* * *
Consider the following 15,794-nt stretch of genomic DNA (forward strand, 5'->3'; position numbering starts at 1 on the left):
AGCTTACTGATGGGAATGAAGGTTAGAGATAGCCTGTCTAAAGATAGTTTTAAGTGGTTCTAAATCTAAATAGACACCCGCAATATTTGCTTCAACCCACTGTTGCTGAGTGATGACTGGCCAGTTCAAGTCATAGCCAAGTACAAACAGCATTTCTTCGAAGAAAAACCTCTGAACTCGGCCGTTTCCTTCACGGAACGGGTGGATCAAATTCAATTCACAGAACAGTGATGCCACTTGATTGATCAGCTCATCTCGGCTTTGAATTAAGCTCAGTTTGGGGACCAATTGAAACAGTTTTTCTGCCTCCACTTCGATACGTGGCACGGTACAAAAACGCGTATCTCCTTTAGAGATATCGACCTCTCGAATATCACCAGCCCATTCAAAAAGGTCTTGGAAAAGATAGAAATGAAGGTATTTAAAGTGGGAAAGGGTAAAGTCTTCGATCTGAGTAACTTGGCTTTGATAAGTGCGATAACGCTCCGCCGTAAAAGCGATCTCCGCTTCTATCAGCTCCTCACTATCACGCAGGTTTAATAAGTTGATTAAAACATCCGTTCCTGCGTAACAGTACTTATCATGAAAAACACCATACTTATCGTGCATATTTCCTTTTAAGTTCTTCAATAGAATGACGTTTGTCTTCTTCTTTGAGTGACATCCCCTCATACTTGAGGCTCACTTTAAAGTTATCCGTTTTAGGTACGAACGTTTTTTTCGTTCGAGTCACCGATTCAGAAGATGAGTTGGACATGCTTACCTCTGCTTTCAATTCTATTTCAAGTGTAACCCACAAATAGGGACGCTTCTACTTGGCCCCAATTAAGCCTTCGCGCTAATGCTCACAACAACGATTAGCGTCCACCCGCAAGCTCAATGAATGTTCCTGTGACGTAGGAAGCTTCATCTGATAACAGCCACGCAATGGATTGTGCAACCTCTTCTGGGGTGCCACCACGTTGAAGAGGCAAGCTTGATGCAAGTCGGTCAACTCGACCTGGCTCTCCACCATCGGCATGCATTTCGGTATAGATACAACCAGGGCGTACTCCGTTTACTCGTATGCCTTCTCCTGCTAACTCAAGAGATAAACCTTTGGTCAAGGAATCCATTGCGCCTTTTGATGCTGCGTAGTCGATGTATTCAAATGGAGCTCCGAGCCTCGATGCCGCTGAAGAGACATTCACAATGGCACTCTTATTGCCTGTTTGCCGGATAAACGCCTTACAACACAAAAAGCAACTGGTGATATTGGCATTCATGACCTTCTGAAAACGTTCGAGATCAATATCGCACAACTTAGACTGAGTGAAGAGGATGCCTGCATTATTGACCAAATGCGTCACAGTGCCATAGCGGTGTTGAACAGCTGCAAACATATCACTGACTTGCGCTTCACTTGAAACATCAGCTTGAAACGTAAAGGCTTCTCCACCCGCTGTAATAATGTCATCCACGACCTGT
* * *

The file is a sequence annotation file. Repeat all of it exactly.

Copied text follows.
Consider the following 15,794-nt stretch of genomic DNA (forward strand, 5'->3'; position numbering starts at 1 on the left):
AGCTTACTGATGGGAATGAAGGTTAGAGATAGCCTGTCTAAAGATAGTTTTAAGTGGTTCTAAATCTAAATAGACACCCGCAATATTTGCTTCAACCCACTGTTGCTGAGTGATGACTGGCCAGTTCAAGTCATAGCCAAGTACAAACAGCATTTCTTCGAAGAAAAACCTCTGAACTCGGCCGTTTCCTTCACGGAACGGGTGGATCAAATTCAATTCACAGAACAGTGATGCCACTTGATTGATCAGCTCATCTCGGCTTTGAATTAAGCTCAGTTTGGGGACCAATTGAAACAGTTTTTCTGCCTCCACTTCGATACGTGGCACGGTACAAAAACGCGTATCTCCTTTAGAGATATCGACCTCTCGAATATCACCAGCCCATTCAAAAAGGTCTTGGAAAAGATAGAAATGAAGGTATTTAAAGTGGGAAAGGGTAAAGTCTTCGATCTGAGTAACTTGGCTTTGATAAGTGCGATAACGCTCCGCCGTAAAAGCGATCTCCGCTTCTATCAGCTCCTCACTATCACGCAGGTTTAATAAGTTGATTAAAACATCCGTTCCTGCGTAACAGTACTTATCATGAAAAACACCATACTTATCGTGCATATTTCCTTTTAAGTTCTTCAATAGAATGACGTTTGTCTTCTTCTTTGAGTGACATCCCCTCATACTTGAGGCTCACTTTAAAGTTATCCGTTTTAGGTACGAACGTTTTTTTCGTTCGAGTCACCGATTCAGAAGATGAGTTGGACATGCTTACCTCTGCTTTCAATTCTATTTCAAGTGTAACCCACAAATAGGGACGCTTCTACTTGGCCCCAATTAAGCCTTCGCGCTAATGCTCACAACAACGATTAGCGTCCACCCGCAAGCTCAATGAATGTTCCTGTGACGTAGGAAGCTTCATCTGATAACAGCCACGCAATGGATTGTGCAACCTCTTCTGGGGTGCCACCACGTTGAAGAGGCAAGCTTGATGCAAGTCGGTCAACTCGACCTGGCTCTCCACCATCGGCATGCATTTCGGTATAGATACAACCAGGGCGTACTCCGTTTACTCGTATGCCTTCTCCTGCTAACTCAAGAGATAAACCTTTGGTCAAGGAATCCATTGCGCCTTTTGATGCTGCGTAGTCGATGTATTCAAATGGAGCTCCGAGCCTCGATGCCGCTGAAGAGACATTCACAATGGCACTCTTATTGCCTGTTTGCCGGATAAACGCCTTACAACACAAAAAGCAACTGGTGATATTGGCATTCATGACCTTCTGAAAACGTTCGAGATCAATATCGCACAACTTAGACTGAGTGAAGAGGATGCCTGCATTATTGACCAAATGCGTCACAGTGCCATAGCGGTGTTGAACAGCTGCAAACATATCACTGACTTGCGCTTCACTTGAAACATCAGCTTGAAACGTAAAGGCTTCTCCACCCGCTGTAATAATGTCATCCACGACCTGT